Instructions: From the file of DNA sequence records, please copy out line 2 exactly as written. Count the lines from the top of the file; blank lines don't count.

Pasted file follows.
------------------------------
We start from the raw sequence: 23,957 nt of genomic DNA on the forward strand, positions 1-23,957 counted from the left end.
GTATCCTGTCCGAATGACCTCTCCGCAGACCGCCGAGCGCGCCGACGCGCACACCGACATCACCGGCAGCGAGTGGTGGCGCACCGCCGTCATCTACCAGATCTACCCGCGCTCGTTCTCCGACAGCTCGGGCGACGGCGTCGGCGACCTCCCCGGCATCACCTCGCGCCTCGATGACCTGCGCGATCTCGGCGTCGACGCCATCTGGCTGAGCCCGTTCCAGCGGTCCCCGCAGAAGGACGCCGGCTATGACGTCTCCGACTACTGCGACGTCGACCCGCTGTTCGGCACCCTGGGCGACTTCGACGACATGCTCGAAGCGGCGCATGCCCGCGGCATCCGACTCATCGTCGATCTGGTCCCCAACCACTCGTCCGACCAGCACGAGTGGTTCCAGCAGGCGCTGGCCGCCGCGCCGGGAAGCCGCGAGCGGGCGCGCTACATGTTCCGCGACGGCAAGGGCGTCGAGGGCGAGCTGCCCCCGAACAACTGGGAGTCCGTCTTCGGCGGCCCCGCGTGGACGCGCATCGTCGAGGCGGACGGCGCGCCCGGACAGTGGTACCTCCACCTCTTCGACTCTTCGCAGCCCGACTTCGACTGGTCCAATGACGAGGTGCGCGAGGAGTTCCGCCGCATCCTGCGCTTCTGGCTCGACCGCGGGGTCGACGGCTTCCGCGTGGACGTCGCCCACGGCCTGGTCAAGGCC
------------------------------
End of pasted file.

GTATCCTGTCCGAATGACCTCTCCGCAGACCGCCGAGCGCGCCGACGCGCACACCGACATCACCGGCAGCGAGTGGTGGCGCACCGCCGTCATCTACCAGATCTACCCGCGCTCGTTCTCCGACAGCTCGGGCGACGGCGTCGGCGACCTCCCCGGCATCACCTCGCGCCTCGATGACCTGCGCGATCTCGGCGTCGACGCCATCTGGCTGAGCCCGTTCCAGCGGTCCCCGCAGAAGGACGCCGGCTATGACGTCTCCGACTACTGCGACGTCGACCCGCTGTTCGGCACCCTGGGCGACTTCGACGACATGCTCGAAGCGGCGCATGCCCGCGGCATCCGACTCATCGTCGATCTGGTCCCCAACCACTCGTCCGACCAGCACGAGTGGTTCCAGCAGGCGCTGGCCGCCGCGCCGGGAAGCCGCGAGCGGGCGCGCTACATGTTCCGCGACGGCAAGGGCGTCGAGGGCGAGCTGCCCCCGAACAACTGGGAGTCCGTCTTCGGCGGCCCCGCGTGGACGCGCATCGTCGAGGCGGACGGCGCGCCCGGACAGTGGTACCTCCACCTCTTCGACTCTTCGCAGCCCGACTTCGACTGGTCCAATGACGAGGTGCGCGAGGAGTTCCGCCGCATCCTGCGCTTCTGGCTCGACCGCGGGGTCGACGGCTTCCGCGTGGACGTCGCCCACGGCCTGGTCAAGGCC